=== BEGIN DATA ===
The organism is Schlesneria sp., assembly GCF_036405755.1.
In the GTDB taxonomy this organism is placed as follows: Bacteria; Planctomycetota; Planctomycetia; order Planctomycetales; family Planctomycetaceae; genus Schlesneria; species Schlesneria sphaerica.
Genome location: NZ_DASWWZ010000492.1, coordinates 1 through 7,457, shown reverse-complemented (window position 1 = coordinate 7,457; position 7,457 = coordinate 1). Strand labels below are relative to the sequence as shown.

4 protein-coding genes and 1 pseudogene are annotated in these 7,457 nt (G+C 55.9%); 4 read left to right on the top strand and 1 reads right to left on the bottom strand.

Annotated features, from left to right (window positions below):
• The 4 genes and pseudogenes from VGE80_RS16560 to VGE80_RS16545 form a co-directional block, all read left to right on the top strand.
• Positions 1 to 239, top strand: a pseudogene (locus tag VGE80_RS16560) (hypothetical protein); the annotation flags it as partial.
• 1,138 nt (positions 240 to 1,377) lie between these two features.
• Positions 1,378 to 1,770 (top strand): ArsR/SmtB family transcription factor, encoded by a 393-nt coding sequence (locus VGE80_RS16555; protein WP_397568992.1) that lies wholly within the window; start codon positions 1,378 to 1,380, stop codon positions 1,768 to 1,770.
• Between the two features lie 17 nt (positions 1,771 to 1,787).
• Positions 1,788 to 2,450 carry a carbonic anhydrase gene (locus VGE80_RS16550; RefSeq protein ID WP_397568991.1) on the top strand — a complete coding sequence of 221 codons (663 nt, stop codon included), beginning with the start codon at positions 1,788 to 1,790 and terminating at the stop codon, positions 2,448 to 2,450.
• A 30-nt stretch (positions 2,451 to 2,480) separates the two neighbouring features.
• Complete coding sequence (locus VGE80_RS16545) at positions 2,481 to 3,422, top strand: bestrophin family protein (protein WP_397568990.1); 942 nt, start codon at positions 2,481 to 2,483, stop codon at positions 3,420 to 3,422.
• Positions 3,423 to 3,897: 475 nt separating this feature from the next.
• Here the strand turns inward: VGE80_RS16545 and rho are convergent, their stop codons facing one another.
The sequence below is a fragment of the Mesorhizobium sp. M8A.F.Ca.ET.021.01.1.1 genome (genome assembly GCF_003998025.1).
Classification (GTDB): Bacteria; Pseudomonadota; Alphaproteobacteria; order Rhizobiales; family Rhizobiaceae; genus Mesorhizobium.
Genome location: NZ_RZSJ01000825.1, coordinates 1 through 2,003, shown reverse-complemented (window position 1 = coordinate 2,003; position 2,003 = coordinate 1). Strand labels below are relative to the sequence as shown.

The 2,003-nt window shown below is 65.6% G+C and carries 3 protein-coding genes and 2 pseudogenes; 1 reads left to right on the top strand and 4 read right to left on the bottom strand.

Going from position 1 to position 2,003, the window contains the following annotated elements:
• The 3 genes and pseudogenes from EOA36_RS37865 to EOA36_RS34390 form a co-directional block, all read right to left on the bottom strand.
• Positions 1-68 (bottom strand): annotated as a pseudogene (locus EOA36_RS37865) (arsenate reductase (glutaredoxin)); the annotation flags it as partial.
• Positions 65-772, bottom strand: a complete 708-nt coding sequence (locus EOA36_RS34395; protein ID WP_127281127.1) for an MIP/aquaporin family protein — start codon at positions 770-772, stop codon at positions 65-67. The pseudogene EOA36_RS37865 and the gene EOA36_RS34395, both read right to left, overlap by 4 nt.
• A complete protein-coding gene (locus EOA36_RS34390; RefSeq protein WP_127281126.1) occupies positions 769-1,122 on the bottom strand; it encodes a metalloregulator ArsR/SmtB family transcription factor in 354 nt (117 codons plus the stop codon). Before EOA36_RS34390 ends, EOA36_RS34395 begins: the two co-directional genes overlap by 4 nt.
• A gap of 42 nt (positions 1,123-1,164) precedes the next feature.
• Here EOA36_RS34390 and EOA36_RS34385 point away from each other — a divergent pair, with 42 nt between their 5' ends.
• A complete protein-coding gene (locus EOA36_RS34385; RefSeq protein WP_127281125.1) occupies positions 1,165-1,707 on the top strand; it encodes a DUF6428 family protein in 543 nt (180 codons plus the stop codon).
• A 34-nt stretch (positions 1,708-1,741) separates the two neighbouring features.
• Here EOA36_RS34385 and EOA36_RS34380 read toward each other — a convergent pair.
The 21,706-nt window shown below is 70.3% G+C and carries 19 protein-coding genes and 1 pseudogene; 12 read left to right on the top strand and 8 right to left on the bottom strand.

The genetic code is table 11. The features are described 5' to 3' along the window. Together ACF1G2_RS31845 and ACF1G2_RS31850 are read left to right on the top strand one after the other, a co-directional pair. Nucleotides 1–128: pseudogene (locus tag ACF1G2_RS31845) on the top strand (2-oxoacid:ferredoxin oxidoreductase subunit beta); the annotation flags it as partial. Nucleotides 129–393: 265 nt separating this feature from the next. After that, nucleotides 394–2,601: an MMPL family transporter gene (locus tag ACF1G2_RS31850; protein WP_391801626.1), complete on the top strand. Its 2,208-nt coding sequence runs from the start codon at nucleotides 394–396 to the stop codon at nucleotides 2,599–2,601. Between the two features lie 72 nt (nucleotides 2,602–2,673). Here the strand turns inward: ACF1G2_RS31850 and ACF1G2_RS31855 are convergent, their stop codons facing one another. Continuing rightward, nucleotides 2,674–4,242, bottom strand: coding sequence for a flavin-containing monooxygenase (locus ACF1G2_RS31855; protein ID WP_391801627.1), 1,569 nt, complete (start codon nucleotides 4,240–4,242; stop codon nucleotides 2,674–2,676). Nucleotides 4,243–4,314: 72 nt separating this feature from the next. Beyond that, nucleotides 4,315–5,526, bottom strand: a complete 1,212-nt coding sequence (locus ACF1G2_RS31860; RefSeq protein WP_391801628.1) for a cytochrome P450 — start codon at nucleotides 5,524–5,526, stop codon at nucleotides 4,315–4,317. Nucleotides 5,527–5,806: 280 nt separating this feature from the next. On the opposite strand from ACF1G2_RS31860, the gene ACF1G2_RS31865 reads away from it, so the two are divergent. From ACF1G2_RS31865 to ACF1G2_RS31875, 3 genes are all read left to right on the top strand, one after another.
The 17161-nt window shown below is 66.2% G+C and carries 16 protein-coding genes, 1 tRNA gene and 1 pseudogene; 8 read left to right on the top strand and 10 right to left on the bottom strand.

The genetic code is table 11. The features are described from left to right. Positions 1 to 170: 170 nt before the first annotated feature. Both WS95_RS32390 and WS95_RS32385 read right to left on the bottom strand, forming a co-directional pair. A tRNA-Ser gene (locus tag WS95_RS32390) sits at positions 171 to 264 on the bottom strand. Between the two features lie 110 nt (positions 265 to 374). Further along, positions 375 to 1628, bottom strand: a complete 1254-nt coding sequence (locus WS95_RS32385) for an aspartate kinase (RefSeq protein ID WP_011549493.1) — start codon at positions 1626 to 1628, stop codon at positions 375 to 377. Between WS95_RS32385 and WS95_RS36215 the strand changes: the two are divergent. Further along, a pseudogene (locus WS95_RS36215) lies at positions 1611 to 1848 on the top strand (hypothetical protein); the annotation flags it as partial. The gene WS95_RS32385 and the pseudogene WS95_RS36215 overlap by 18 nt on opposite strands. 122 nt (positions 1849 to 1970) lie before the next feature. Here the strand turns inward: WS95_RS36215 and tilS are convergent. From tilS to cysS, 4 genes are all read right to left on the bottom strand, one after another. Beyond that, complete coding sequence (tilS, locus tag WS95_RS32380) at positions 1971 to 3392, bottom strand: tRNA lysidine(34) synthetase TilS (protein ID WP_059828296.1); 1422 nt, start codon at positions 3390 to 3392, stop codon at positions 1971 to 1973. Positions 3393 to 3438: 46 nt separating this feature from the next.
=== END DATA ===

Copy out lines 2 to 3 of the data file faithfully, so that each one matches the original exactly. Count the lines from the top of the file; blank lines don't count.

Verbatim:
In the GTDB taxonomy this organism is placed as follows: Bacteria; Planctomycetota; Planctomycetia; order Planctomycetales; family Planctomycetaceae; genus Schlesneria; species Schlesneria sphaerica.
Genome location: NZ_DASWWZ010000492.1, coordinates 1 through 7,457, shown reverse-complemented (window position 1 = coordinate 7,457; position 7,457 = coordinate 1). Strand labels below are relative to the sequence as shown.